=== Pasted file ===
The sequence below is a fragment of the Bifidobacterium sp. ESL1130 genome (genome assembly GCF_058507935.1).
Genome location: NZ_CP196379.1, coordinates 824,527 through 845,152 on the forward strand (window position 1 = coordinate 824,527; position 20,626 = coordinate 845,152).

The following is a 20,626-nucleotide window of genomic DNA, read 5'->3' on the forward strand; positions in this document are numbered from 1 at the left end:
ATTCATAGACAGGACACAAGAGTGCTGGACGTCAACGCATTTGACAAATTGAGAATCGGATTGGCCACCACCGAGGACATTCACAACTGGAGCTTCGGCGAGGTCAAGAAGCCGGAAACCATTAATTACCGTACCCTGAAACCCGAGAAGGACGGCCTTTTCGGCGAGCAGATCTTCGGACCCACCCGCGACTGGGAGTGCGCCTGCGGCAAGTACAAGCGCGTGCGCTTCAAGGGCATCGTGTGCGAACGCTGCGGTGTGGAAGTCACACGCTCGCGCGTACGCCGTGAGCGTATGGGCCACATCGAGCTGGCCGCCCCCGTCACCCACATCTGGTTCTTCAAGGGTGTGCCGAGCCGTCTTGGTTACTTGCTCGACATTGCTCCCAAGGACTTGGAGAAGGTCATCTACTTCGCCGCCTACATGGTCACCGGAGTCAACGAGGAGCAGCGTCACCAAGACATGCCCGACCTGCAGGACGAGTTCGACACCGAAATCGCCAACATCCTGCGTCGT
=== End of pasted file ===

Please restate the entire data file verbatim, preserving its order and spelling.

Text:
The sequence below is a fragment of the Bifidobacterium sp. ESL1130 genome (genome assembly GCF_058507935.1).
Genome location: NZ_CP196379.1, coordinates 824,527 through 845,152 on the forward strand (window position 1 = coordinate 824,527; position 20,626 = coordinate 845,152).

The following is a 20,626-nucleotide window of genomic DNA, read 5'->3' on the forward strand; positions in this document are numbered from 1 at the left end:
ATTCATAGACAGGACACAAGAGTGCTGGACGTCAACGCATTTGACAAATTGAGAATCGGATTGGCCACCACCGAGGACATTCACAACTGGAGCTTCGGCGAGGTCAAGAAGCCGGAAACCATTAATTACCGTACCCTGAAACCCGAGAAGGACGGCCTTTTCGGCGAGCAGATCTTCGGACCCACCCGCGACTGGGAGTGCGCCTGCGGCAAGTACAAGCGCGTGCGCTTCAAGGGCATCGTGTGCGAACGCTGCGGTGTGGAAGTCACACGCTCGCGCGTACGCCGTGAGCGTATGGGCCACATCGAGCTGGCCGCCCCCGTCACCCACATCTGGTTCTTCAAGGGTGTGCCGAGCCGTCTTGGTTACTTGCTCGACATTGCTCCCAAGGACTTGGAGAAGGTCATCTACTTCGCCGCCTACATGGTCACCGGAGTCAACGAGGAGCAGCGTCACCAAGACATGCCCGACCTGCAGGACGAGTTCGACACCGAAATCGCCAACATCCTGCGTCGT